New cabinet decree gives mining companies until 2020 to match safety standards

New cabinet decree gives mining companies until 2020 to match safety standards

BANU ŞEN - İzmir
New cabinet decree gives mining companies until 2020 to match safety standards

A miner hugs a relative in front of a coal mine site in Soma, a district in Turkey's western province of Manisa May 14, 2014. Reuters Photo

A new cabinet decree has postponed a 2006 obligation and given mining companies in Turkey five additional years to install equipment and protective systems which match international safety standards. 

The decree came into effect on Aug. 4 and stated equipment and protective systems which do not match the safety standards outlined in a 2006 regulation can nevertheless be used until 2020, given they pass an evaluation by a certified conformity assessment body.

According to the decree, companies which use ex-proof equipment and protective systems are allowed to operate until they are assessed, but “all responsibility will rest with the employer.”

Republican People’s Party (CHP) Manisa deputy Özgür Özel, who is also a member of the parliamentary committee investigating the Soma mining disaster of May 2014, argued the decree would deteriorate already inadequate regulations to pre-2006 standards. 

“Mining companies in Turkey are obliged to use ex-proof equipment since Dec. 31, 2006, and this is supposed to be closely inspected. There were many inadequate rules before the mining disaster in Soma, but lack of rules ensuring the use of ex-proof materials was not one,” Özel said.

The deputy underlined controls were tightened after the incident at Soma and around 130 mines have been closed since for not using ex-proof equipment.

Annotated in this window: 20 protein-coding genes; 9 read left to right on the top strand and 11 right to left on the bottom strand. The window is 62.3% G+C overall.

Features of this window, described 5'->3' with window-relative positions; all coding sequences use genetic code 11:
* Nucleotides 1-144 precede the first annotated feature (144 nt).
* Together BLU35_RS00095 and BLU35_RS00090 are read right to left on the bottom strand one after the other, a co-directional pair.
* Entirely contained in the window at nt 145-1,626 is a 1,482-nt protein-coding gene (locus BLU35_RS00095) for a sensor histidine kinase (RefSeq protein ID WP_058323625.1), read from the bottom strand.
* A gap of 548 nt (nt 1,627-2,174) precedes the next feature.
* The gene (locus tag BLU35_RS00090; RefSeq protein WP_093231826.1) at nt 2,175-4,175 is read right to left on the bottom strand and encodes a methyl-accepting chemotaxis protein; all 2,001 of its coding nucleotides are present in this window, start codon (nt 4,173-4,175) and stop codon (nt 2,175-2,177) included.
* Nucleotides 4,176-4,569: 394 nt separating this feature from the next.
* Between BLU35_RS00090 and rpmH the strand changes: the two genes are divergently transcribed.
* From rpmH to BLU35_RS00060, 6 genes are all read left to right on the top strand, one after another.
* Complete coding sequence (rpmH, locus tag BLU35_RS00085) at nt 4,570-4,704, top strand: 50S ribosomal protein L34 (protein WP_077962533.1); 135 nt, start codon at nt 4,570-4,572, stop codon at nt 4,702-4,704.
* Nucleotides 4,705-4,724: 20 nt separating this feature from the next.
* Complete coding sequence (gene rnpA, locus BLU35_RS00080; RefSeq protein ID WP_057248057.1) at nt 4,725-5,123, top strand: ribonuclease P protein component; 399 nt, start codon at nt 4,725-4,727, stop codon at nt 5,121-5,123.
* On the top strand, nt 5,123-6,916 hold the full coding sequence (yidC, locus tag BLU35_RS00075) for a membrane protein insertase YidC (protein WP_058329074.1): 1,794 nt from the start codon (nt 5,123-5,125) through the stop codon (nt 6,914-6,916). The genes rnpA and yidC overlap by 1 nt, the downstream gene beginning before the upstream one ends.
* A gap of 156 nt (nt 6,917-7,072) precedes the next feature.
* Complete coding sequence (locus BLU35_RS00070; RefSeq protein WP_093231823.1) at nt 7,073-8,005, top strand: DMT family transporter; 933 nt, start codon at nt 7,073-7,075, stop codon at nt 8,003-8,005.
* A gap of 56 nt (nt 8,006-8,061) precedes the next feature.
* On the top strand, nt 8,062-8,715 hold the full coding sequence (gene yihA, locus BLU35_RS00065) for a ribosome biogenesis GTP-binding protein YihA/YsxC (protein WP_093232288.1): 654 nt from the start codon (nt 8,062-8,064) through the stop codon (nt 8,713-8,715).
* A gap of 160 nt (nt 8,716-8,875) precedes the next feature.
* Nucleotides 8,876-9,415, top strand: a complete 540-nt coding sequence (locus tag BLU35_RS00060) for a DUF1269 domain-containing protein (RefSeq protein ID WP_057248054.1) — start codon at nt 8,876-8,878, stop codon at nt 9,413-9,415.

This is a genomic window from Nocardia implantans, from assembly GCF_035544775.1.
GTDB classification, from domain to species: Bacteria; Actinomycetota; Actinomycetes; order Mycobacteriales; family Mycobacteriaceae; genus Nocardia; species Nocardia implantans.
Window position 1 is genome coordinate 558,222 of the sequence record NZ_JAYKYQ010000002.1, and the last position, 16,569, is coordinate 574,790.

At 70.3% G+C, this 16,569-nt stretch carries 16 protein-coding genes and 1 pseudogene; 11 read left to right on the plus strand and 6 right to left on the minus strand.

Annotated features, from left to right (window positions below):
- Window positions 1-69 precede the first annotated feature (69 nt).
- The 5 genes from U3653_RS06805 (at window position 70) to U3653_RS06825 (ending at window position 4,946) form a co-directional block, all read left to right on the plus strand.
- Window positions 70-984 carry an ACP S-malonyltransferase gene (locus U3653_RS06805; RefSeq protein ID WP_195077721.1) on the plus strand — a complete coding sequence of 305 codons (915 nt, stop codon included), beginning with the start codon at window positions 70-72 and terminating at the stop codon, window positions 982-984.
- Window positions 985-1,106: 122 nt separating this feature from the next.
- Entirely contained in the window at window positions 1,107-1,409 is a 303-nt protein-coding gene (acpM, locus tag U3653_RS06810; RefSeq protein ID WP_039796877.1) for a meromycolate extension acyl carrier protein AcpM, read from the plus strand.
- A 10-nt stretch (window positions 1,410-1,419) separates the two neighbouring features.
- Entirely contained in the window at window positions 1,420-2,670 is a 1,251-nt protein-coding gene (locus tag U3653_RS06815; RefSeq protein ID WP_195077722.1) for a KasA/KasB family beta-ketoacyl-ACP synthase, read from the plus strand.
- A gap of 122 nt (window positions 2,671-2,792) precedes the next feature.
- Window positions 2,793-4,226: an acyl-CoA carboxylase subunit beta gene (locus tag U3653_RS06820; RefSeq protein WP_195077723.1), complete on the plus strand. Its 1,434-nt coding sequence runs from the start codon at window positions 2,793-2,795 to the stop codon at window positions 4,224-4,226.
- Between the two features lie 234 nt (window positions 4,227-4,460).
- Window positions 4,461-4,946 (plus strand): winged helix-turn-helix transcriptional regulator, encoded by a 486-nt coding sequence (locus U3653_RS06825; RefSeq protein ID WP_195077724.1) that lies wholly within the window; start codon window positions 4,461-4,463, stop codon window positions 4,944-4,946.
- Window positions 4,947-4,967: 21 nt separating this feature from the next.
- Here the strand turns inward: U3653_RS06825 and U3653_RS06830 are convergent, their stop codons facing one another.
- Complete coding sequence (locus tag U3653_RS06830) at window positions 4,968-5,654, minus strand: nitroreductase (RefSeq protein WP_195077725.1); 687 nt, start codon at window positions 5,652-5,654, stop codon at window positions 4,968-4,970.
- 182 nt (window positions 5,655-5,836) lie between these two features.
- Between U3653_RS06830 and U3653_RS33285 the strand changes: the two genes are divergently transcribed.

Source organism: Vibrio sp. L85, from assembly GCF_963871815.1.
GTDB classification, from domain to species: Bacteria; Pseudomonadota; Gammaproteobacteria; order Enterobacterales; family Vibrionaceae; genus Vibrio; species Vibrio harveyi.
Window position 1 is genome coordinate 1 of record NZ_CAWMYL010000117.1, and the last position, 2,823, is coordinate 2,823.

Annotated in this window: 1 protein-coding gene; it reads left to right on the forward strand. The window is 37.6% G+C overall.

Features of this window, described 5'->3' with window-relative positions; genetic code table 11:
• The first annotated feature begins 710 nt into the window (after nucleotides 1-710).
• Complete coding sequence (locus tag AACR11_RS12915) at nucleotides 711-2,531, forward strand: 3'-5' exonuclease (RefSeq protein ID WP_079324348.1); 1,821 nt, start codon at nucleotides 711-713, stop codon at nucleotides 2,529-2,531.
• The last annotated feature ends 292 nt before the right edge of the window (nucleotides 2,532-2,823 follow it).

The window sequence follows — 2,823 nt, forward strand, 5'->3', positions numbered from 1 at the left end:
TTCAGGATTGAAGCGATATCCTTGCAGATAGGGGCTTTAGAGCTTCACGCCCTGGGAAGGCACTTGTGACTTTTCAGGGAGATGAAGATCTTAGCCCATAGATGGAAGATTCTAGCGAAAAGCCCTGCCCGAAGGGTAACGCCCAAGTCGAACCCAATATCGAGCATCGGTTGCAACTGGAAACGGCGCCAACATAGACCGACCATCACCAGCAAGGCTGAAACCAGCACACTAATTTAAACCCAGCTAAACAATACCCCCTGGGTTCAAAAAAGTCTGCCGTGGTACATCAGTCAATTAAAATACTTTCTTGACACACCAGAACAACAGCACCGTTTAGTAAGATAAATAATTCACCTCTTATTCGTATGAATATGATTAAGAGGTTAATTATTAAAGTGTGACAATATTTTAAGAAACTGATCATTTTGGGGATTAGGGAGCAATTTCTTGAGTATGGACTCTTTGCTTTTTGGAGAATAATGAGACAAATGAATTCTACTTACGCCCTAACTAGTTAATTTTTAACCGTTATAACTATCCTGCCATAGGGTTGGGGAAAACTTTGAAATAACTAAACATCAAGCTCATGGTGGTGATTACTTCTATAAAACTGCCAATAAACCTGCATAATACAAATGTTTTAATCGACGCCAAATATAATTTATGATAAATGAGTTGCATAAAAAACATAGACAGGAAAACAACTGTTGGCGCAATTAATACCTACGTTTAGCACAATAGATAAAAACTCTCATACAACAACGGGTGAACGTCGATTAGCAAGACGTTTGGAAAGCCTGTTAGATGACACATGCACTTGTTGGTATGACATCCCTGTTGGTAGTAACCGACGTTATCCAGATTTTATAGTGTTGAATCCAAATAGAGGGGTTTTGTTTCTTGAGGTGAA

With the new decree, approximately 60 mines could be reopened without matching previously required safety standards, Özel warned. 

“Mines will be full of Chinese-made products of poor quality,” he said. 

The decree could also affect the lawsuit against the Soma mine’s operator and state-run Turkish Coal Enterprises (TKİ) for “killing with probable criminal intent,” which started on April 13, the deputy alleged. 

“Defense lawyers of the Soma case will say, ‘Yes, the expert report criticizes us for not using ex-proof material but this does not make sense in Turkey. After a year and three months from the disaster, the Council of Ministers decided the use of such material was no longer obligatory.’ How will we respond then?” Özel asked. 

Poor safety standards in the mining industry are an issue of concern in Turkey, especially after deadly accidents at mines in Soma and Ermenek last year.  

The deadliest disaster to date took place in the Aegean district of Soma, where 301 miners were killed 150 meters below ground. In Ermenek, 18 miners drowned during a flood. 

Insufficient mining regulations have since been a topic of debate with discussions ranging from forming a permanent supervision system to updating the transfer of mining licenses. Hence, further loosening of regulations is regarded as a surprising move by the government.

Click through to see pictures from the first anniversary of the Soma mining disaster